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Monday, October 11, 2010

True Facts Tuesday -- Victorian Toothpowder

 
Even though toothpowder was available commercially, many frugal Victorians chose to make their own. The information I     found covered about 35 years, but it doesn't appear the recipes became any more appealing.

In 1832 (More Regency than Victorian, IMO), Mrs. Lydia Child wrote in "The American Frugal Housewife": Honey mixed with pulverized charcoal is said to be excellent to cleanse the teeth and make them very white.

In 1858 these samples were offered in "Enquire Within Upon Everything" (Houlston & Wright, London) :
1 pound prepared chalk, 1 or 2 drams camphor. (I found a definition that stated a dram was an 1/8 of an ounce)

8 drams coral, 8 drams cuttle fish-bone, 8 drams dragon's blood, 8 drams orris root, 8 drams rose pink, 4 drams burnt alum, 4 drams red sanders, 1/2 dram cloves, cinnamon, vanilla, and rosewood - all finely ground.

1 pound powdered cuttlefish, 2 ounces powdered myrrh.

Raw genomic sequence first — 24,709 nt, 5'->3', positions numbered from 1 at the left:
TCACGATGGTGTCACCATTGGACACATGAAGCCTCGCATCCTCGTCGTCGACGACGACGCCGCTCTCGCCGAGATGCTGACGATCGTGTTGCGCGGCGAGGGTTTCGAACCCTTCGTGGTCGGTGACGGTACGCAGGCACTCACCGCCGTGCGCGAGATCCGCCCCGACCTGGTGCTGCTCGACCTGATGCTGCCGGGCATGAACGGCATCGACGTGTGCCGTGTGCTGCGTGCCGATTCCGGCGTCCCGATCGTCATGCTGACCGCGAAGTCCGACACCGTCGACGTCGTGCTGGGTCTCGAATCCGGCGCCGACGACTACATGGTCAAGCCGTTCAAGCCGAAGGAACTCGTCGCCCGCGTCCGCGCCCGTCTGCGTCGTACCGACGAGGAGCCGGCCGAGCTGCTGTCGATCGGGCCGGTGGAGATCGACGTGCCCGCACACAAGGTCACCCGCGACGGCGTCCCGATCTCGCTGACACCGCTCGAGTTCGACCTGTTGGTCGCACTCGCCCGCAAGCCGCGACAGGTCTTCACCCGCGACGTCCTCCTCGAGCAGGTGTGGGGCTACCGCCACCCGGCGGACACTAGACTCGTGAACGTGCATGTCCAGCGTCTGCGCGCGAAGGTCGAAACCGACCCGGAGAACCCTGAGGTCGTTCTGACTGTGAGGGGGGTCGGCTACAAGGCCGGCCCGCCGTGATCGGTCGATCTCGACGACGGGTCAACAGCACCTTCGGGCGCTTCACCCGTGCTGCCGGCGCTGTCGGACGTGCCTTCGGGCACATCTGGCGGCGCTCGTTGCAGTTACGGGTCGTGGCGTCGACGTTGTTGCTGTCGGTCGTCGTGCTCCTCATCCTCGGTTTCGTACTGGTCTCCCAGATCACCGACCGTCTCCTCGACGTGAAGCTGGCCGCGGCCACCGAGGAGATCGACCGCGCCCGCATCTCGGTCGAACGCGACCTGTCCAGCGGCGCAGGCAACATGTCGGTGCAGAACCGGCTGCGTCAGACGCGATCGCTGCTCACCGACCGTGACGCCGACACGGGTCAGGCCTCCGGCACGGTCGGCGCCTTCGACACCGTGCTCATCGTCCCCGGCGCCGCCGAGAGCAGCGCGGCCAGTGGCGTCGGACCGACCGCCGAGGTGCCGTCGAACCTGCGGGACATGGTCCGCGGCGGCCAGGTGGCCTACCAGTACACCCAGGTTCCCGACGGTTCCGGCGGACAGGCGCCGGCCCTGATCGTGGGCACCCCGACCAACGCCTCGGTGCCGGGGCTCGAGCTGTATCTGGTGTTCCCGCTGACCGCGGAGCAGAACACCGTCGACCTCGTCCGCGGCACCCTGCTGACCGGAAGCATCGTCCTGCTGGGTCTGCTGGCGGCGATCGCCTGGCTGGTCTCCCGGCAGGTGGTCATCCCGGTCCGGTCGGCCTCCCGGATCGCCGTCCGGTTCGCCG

In the 1864 "Treastis on Pharmacy" the formula for toothpowder was as follows: powdered chalk, powdered myrrh, orris root, and red chalk.

By 1889 Barkham Burroughs' "Encyclopedia of Astounding Facts and Useful Information" offered this: 2 parts of prepared chalk, 1 of Peruvian bark and 1 of hard soap, all finely powdered.

Hmmmmm. Sounds tasty. But I'll think I'll stick to my Crest. How about you?
I hope this is helpful in your writing :)
                              

2 comments:

  1. LOLLLLLLLLLLLLL. Great post!

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  2. LOL. Jennifer. I suppose when you wipe charcoal off your teeth, what lies underneath is bound to look white ;)

    ReplyDelete